There were lots of men eager to take us on horses down to the Grutas, the riverside caves we were after, but Sasha was a little hesitant to hop on board a horse on such steep terrain. So instead, we scrambled on foot through some woods and wandered past a few houses (apparently when the area became a national park, the folks who were already living here were allowed to stay.) and up the ubiquitous stairs and hillsides before stumbling onto a rushing river.

We checked out the caves and determined that absolutely jaguars lived in there. No question.

Obviously an enormous scratching post.

Rivers are great and all (they sound awesome), but we were ready for some lakes so we trotted back to another area of the park to visit some of these famous lagoons. The first one we spotted was called Laguna Ensueno and indeed it did look pretty dreamy. The color was such an intense turquoise.

We kept moving after lots of "Wow that really is blue!" comments which would become a theme of the day.

We toured around some of the other Lagunas de Colores (5 blue lakes), and then headed to one of the largest lakes in the park, La Canada.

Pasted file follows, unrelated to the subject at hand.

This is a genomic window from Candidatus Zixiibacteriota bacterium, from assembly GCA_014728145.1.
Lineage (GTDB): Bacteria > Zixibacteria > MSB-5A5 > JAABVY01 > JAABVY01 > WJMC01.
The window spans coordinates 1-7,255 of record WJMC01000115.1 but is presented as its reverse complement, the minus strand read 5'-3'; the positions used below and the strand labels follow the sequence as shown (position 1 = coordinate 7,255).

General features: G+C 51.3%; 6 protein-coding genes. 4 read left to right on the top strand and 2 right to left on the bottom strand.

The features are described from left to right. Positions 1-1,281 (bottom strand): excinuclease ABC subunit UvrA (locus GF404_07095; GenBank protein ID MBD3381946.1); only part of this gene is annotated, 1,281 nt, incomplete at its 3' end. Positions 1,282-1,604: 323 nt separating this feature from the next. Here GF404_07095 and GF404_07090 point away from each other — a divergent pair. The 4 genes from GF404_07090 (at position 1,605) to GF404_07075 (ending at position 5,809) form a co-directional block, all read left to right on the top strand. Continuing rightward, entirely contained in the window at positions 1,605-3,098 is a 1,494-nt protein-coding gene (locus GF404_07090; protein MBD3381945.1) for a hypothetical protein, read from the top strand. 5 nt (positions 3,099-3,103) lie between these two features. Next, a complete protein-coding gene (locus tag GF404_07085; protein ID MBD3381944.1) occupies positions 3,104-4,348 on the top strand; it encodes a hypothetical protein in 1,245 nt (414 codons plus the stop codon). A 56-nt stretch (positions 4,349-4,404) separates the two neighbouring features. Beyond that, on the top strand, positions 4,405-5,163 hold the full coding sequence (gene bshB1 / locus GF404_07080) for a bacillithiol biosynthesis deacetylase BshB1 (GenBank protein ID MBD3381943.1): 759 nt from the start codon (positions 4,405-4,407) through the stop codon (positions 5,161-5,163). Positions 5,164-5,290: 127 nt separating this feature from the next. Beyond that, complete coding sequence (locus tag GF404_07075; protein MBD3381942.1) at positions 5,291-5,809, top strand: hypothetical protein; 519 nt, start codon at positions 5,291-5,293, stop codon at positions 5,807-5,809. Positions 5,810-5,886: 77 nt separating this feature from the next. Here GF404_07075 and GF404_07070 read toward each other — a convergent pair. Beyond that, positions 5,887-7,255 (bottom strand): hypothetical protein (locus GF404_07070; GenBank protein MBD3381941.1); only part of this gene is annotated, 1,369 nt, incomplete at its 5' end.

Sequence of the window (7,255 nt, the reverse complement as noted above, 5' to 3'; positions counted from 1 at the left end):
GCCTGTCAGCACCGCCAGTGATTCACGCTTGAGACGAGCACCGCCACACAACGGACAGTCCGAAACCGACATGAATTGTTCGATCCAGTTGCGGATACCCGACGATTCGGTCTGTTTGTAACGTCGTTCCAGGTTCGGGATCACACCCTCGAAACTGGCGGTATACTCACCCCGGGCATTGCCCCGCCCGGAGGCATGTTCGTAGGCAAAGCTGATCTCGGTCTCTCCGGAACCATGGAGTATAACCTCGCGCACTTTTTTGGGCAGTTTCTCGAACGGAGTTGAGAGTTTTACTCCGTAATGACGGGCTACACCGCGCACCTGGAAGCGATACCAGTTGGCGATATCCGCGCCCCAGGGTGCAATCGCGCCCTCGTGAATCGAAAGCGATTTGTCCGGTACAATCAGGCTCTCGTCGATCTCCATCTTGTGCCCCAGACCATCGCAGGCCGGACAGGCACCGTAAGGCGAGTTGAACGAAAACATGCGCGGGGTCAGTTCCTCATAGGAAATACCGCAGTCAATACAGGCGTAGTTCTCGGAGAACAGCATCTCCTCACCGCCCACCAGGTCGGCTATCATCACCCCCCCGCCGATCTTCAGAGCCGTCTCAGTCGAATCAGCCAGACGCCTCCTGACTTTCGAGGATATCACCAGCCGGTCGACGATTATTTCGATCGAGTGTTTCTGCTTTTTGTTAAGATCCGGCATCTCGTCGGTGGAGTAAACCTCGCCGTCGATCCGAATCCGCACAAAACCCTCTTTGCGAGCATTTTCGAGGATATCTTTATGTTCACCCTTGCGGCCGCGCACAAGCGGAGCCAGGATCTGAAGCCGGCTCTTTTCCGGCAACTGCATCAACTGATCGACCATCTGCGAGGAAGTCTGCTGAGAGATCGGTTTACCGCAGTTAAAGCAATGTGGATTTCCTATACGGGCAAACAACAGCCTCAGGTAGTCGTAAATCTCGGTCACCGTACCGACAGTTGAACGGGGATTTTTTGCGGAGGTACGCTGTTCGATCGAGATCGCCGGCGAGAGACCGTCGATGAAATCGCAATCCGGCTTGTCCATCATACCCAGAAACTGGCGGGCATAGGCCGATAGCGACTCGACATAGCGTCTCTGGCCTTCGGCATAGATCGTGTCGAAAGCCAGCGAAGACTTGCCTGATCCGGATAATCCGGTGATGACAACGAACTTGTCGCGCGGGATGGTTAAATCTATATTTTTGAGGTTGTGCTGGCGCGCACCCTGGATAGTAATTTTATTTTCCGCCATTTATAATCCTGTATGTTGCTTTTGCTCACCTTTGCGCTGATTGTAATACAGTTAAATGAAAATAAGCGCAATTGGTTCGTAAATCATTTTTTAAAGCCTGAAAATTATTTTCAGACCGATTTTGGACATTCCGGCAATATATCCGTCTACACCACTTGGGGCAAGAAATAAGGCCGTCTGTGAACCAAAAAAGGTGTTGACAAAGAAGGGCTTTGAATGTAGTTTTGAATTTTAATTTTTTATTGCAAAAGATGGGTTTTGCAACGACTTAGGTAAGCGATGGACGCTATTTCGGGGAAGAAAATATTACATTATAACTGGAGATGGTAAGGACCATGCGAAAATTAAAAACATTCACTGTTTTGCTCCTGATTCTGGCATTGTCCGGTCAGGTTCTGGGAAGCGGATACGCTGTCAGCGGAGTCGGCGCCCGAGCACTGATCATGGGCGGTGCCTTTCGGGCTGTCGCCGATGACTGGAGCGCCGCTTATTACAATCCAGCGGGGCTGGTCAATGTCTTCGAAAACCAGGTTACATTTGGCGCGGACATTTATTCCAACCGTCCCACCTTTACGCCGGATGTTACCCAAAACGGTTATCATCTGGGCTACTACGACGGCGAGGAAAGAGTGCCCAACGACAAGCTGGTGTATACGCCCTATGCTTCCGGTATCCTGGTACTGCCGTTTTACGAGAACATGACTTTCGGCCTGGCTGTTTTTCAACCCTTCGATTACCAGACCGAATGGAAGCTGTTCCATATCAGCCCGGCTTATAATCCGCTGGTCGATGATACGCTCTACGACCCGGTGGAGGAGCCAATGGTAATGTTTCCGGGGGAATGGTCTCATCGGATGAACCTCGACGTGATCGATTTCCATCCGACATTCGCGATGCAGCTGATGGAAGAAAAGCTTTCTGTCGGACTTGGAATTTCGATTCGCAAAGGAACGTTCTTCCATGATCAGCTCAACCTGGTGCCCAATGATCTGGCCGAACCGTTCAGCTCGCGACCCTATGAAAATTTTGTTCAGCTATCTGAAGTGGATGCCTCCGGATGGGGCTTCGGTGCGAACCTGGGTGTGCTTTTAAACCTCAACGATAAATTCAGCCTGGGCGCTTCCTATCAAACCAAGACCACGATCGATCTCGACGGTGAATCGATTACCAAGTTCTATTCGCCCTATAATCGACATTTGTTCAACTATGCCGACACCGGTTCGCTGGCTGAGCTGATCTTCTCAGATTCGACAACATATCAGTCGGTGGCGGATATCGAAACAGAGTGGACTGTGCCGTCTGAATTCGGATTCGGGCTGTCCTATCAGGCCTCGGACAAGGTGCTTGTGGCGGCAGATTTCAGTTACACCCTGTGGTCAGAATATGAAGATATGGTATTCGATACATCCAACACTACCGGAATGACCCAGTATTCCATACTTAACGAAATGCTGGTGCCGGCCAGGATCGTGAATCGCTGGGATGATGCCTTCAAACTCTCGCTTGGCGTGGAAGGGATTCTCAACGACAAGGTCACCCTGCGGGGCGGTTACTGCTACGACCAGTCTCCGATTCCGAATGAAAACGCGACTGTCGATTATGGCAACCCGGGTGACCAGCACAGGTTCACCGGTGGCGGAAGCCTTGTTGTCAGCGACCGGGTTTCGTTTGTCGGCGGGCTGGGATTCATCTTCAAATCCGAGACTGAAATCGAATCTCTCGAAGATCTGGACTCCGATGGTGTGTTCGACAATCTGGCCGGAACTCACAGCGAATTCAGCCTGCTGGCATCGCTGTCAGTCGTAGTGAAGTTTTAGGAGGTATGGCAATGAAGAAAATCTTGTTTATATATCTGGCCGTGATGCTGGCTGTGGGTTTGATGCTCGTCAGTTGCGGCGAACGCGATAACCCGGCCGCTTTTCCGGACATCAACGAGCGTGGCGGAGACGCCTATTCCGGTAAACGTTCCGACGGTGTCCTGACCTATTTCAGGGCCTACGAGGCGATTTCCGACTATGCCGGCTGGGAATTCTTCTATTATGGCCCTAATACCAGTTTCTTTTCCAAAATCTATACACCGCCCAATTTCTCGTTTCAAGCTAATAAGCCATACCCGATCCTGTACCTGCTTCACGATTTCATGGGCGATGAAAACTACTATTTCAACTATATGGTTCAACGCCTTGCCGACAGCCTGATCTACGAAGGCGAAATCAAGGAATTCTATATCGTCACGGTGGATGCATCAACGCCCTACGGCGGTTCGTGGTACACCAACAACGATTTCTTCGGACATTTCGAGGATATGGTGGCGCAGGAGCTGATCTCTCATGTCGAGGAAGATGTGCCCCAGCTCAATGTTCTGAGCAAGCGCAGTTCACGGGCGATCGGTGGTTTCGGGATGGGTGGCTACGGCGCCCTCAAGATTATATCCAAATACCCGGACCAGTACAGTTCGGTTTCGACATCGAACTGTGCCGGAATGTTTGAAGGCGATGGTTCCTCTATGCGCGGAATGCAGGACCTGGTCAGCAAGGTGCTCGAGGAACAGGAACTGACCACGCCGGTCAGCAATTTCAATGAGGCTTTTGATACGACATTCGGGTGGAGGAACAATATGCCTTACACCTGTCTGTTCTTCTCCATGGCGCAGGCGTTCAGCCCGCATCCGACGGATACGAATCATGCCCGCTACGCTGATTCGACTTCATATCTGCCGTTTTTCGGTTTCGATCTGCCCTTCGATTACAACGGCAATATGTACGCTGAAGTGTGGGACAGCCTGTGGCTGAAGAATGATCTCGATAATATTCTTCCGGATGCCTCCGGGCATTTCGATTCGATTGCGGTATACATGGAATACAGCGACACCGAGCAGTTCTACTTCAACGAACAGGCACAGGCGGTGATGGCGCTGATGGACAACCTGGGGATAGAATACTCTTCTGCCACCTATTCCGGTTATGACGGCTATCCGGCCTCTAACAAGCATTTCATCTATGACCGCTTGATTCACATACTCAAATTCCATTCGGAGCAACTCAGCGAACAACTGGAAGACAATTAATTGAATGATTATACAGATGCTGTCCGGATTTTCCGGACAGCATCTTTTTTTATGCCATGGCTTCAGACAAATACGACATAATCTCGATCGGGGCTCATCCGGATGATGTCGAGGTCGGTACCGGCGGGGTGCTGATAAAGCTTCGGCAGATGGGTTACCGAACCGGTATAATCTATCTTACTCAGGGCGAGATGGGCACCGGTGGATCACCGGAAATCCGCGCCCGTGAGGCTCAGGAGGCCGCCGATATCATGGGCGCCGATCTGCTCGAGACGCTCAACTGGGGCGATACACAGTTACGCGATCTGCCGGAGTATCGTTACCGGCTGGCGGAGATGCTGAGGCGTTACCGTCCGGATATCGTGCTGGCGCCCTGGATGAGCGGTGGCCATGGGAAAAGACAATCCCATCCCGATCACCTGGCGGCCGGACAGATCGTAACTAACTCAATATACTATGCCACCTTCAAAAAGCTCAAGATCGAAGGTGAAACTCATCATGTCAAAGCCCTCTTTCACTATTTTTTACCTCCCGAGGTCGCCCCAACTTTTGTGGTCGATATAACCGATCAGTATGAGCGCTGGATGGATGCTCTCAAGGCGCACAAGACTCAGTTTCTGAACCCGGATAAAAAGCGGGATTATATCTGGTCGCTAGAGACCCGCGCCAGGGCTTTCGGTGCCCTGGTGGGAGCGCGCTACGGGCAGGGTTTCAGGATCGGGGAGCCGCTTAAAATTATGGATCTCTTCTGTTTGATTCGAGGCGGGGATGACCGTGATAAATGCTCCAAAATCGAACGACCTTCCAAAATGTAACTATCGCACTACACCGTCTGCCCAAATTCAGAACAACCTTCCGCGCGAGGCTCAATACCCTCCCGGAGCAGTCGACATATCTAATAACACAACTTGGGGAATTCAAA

They call that rock "King Kong."

We noticed that there were signs about renting "balsas" near the lakeshore and after investigating, figured out that we could paddle around the lake on a rented raft made of cork trees. With a guide and a fee, of course!

Seaworthy? Really?

So we hopped on board with Hector, a local man who pointed out the sights and told Sasha that in fact the nearest toucan birds were about 5 hours away. Sigh. But he showed us a spot of rock that looked "just like" the Virgen de Guadalupe and told us the names of flowers and a little bit about the history of the area so it certainly wasn't all bad news. According to Hector, the color of the lakes is due to their great depth and possibly something to do with volcanoes.

"Volcanoes" is the catch-all to explain everything.

We paddled around to the "secret side" of the lake and docked the raft for a short climb to yet another stunning vista. Hector pointed out that a few Guatemalan families lived closeby, relying on the lake for their drinking water, and showed us a bunch of washing boards and stands used for doing laundry in the lake. In the shallows of the lake you could really see how pristine the water was. And kind of cold too. Not Michigan lakes cold, but surprisingly crisp!

Hector took a photo of us in front of the hidden lake behind Canada.

And then we were headed back to the dock again...